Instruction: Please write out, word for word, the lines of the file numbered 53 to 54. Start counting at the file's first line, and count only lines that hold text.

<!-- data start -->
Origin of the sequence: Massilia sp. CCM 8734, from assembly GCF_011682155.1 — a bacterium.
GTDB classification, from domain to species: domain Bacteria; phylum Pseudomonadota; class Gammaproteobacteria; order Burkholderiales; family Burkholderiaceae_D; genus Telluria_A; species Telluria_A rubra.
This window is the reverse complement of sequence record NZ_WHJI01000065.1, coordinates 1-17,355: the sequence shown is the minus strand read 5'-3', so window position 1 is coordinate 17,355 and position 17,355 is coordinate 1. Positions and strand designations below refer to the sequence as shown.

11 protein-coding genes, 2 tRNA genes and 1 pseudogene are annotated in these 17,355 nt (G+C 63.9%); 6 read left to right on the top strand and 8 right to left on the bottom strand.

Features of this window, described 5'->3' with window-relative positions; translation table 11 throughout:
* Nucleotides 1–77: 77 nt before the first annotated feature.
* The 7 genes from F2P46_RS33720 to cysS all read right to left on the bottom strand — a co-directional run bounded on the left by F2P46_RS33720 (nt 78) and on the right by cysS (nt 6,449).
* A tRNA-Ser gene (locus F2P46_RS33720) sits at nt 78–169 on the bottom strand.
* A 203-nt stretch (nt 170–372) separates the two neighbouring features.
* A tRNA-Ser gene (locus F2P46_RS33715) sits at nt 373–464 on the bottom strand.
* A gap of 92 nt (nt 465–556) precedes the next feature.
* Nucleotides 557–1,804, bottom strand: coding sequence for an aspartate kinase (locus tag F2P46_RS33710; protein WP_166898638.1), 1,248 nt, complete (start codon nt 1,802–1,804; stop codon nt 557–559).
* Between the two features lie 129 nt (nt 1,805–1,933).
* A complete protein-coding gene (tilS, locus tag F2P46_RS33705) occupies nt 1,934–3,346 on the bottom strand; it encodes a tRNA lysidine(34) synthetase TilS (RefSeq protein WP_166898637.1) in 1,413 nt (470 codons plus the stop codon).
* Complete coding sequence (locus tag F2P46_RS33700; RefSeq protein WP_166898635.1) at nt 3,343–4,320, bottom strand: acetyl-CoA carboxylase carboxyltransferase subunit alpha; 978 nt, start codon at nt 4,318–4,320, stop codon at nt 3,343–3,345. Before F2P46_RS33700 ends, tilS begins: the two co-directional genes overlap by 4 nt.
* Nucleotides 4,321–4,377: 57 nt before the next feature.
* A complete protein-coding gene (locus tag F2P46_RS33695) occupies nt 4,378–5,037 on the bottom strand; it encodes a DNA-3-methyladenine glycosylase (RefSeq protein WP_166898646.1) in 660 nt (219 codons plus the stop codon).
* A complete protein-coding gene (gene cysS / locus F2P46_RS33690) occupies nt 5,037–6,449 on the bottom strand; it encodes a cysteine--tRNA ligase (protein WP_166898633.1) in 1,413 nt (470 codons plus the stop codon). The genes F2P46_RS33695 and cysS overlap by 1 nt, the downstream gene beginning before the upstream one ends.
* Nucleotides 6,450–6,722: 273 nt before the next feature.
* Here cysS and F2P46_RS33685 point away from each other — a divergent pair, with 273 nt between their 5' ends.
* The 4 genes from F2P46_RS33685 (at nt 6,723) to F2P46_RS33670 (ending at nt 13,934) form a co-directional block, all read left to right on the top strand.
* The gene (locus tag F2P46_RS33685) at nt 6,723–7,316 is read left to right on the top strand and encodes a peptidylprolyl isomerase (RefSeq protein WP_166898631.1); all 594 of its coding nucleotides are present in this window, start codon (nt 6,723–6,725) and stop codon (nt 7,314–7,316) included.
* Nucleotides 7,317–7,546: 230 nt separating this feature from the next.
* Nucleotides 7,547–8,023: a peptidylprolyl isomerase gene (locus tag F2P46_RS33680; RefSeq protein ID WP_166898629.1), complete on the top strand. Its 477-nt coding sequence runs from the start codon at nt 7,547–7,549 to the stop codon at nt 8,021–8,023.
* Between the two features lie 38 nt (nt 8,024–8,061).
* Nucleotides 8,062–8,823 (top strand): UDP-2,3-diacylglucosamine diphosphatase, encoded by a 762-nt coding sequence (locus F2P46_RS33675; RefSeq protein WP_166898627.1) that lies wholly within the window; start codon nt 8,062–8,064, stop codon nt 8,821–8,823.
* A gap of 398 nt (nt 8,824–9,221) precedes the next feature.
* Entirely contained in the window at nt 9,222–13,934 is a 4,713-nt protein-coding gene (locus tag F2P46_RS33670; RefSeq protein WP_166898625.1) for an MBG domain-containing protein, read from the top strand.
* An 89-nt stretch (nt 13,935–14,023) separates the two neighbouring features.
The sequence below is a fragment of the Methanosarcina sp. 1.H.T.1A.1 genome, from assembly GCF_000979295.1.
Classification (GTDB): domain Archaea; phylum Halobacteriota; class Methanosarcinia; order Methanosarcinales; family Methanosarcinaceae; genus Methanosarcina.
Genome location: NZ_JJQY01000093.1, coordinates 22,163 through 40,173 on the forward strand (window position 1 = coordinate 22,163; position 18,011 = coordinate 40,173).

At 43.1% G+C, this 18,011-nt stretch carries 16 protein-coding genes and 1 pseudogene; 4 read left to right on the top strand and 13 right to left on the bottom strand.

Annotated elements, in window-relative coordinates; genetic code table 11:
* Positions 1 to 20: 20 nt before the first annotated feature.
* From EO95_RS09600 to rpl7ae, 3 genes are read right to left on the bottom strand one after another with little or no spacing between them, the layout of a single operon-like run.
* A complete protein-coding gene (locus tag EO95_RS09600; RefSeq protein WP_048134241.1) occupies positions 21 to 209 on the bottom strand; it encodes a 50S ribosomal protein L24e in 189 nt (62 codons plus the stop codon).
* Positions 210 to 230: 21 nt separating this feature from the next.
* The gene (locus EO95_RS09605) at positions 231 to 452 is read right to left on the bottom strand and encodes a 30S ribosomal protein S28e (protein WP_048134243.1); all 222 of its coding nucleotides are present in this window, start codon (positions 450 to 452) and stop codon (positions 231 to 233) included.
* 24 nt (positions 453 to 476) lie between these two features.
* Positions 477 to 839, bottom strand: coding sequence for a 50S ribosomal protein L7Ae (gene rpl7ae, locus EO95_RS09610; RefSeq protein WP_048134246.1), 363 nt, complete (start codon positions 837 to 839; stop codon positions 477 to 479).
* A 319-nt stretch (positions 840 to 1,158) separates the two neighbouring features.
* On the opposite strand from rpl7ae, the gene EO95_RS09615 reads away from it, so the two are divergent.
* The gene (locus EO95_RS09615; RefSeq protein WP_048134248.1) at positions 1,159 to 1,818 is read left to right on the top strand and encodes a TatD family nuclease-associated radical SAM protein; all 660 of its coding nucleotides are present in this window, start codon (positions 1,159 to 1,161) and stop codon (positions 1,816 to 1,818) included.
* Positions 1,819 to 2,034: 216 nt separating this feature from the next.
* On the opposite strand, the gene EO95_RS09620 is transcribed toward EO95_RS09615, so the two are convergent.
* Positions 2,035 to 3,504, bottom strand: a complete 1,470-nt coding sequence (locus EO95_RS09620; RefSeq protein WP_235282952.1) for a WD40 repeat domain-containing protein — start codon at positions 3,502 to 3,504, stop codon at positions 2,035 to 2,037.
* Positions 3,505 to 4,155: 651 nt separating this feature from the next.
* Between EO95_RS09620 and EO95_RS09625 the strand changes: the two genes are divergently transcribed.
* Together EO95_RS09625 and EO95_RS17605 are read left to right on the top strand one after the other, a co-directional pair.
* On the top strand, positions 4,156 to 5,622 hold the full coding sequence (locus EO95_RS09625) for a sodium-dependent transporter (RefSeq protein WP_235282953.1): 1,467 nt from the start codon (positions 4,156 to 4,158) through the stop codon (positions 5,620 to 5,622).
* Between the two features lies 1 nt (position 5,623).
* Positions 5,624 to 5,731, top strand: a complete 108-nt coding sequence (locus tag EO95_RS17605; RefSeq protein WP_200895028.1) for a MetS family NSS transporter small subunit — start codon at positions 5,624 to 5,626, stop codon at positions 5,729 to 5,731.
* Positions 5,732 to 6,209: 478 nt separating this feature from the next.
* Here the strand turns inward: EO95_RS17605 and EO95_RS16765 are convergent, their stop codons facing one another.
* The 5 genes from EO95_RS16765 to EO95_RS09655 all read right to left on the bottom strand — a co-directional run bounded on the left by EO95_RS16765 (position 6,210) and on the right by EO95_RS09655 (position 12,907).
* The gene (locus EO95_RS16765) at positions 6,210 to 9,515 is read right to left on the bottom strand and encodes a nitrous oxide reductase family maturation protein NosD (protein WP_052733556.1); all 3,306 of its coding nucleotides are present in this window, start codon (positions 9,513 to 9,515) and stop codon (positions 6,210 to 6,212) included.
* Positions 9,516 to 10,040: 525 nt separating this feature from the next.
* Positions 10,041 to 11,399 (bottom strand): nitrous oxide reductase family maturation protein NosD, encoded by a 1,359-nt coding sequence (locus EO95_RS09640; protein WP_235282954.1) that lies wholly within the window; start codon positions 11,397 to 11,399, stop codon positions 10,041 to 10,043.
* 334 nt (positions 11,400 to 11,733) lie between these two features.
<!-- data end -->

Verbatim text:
* Positions 5,624 to 5,731, top strand: a complete 108-nt coding sequence (locus tag EO95_RS17605; RefSeq protein WP_200895028.1) for a MetS family NSS transporter small subunit — start codon at positions 5,624 to 5,626, stop codon at positions 5,729 to 5,731.
* Positions 5,732 to 6,209: 478 nt separating this feature from the next.